why I can. For no one who wholeheartedly shares in a given
sensibility can analyze it; he can only, whatever his
intention, exhibit it. To name a sensibility, to draw its
contours and to recount its history, requires a deep
sympathy modified by revulsion.
Though I am speaking about sensibility only - and about a
sensibility that, among other things, converts the serious
into the frivolous - these are grave matters. Most people
think of sensibility or taste as the realm of purely
subjective preferences, those mysterious attractions,
mainly sensual, that have not been brought under the
sovereignty of reason. They allow that considerations of
taste play a part in their reactions to people and to works
of art. But this attitude is naïve. And even worse. To
patronize the faculty of taste is to patronize oneself. For
taste governs every free - as opposed to rote - human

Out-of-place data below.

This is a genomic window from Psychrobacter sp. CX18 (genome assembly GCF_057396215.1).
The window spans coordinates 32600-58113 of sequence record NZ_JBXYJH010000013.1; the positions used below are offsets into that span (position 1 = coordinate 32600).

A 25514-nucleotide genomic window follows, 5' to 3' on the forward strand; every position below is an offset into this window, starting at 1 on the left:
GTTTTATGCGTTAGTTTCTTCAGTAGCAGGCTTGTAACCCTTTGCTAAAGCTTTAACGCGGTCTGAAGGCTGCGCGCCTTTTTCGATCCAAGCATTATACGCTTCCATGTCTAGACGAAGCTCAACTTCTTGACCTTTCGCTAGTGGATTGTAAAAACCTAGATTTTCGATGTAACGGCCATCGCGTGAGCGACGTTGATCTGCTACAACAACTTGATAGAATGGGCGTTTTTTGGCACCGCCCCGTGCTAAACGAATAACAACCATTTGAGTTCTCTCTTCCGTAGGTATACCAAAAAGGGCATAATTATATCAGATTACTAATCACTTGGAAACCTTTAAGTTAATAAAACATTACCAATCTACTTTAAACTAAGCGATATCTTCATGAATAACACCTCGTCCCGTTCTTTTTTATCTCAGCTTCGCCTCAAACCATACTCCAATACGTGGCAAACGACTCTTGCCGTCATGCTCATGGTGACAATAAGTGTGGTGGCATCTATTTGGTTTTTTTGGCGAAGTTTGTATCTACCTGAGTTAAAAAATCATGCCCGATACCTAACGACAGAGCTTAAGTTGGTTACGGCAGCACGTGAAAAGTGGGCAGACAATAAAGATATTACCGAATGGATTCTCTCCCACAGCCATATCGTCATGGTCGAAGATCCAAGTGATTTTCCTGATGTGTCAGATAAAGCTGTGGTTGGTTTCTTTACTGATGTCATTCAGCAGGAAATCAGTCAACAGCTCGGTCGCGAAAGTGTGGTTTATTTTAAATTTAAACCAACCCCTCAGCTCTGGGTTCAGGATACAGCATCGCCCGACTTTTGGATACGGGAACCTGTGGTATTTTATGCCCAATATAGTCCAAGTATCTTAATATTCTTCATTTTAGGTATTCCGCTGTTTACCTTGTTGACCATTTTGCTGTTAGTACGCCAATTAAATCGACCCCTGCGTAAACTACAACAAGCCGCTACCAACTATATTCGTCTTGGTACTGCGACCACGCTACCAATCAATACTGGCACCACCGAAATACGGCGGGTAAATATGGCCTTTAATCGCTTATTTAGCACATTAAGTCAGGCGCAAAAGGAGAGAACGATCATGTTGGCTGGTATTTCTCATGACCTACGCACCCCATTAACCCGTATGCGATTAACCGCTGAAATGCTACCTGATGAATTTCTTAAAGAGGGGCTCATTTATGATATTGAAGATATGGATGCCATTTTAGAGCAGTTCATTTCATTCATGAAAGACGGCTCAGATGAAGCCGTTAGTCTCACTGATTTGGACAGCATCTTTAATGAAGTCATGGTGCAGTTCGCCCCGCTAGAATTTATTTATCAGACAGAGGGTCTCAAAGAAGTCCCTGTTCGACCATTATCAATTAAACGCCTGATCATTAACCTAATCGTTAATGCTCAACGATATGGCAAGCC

response. Nothing is more decisive. There is taste in
people, visual taste, taste in emotion - and there is taste
in acts, taste in morality. Intelligence, as well, is
really a kind of taste: taste in ideas.
One Culture and the New Sensibility, 1965
sensorium challenged or stretched hurts. The new serious
music hurts one's ears, the new painting does not
graciously reward one's sight, the new films and the few
interesting new prose works do not go down easily. The
commonest complaint about the films of Antonioni or the
narratives of Beckett or Burroughs is that they are hard to
look at or to read, that they are "boring." But the charge
of boredom is really hypocritical. There is, in a sense, no
such thing as boredom. Boredom is only another name for a
certain species of frustration. And the new languages which
the interesting art of our time speaks are frustrating to
the sensibilities of most educated people.
But the purpose of art is always, ultimately, to give
pleasure - though our sensibilities may take time to catch
up with the forms of pleasure that art in a given time may
offer. And, one can also say that, balancing the ostensible
anti-hedonism of serious contemporary art, the modern
sensibility is more involved with pleasure in the familiar
sense than ever.
On Photography, 1977
The possession of a camera can inspire something akin to
lust. And like all credible forms of lust, it cannot be